ThermoWorks IR-Gun-S Review


Bill McGrath

Read the complete review of the ThermoWorks IR-Gun-S, an infrared thermometer with several measurement features that increase its utility. We gave it a Gold Medal for its features.

Maverick LT-03 Laser-Guided Infrared Thermometer Review



Read our analysis of the Maverick (Grill Grate) LT-03, an infrared-sensing thermometer used to measure surface temperatures. We give it a Silver Medal for performance.

Tel-Tru QT303F Infrared and Probe Thermometer Review


Bill McGrath

Read our full review of the Tel-Tru QT303F Infrared/Probe Thermometer, a dual mode unit that can measure a wide temperature range accurately. We give it a Silver Medal for its accuracy and construction.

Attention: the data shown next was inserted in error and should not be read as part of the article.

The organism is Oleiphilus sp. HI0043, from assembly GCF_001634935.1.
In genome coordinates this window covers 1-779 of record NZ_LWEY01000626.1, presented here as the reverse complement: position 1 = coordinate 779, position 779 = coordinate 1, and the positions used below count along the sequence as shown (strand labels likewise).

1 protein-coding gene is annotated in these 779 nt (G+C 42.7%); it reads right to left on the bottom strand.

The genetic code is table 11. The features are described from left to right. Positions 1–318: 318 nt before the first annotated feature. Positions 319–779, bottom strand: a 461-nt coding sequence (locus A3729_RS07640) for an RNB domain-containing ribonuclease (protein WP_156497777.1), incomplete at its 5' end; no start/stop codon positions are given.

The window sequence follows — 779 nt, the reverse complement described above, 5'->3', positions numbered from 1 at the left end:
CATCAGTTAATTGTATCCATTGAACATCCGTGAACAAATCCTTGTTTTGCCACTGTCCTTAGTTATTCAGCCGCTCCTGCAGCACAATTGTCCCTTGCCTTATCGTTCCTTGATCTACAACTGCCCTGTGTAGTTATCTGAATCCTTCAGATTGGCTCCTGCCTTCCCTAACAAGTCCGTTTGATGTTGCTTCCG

Taylor 9306N Review


Bill McGrath

See our complete review of the Taylor 9306N that has both a meat probe and an infrared sensor. It exhibits good performance. We give it a Silver Medal.

ThermoWorks Combo Thermometer Review


Bill McGrath

Read our complete evaluation of the ThermoWorks Combo Thermometer that combines a high-accuracy probe with fair response times and an infrared sensor to check surface temperatures. We give it a Silver Medal for utility.

Published On: 9/27/2019 Last Modified: 4/29/2021


High quality websites are expensive to run. If you help us, we’ll pay you back bigtime with an ad-free experience and a lot of freebies!

Millions come to every month for high quality tested recipes, tips on technique, science, mythbusting, product reviews, and inspiration. But it is expensive to run a website with more than 2,000 pages and we don’t have a big corporate partner to subsidize us.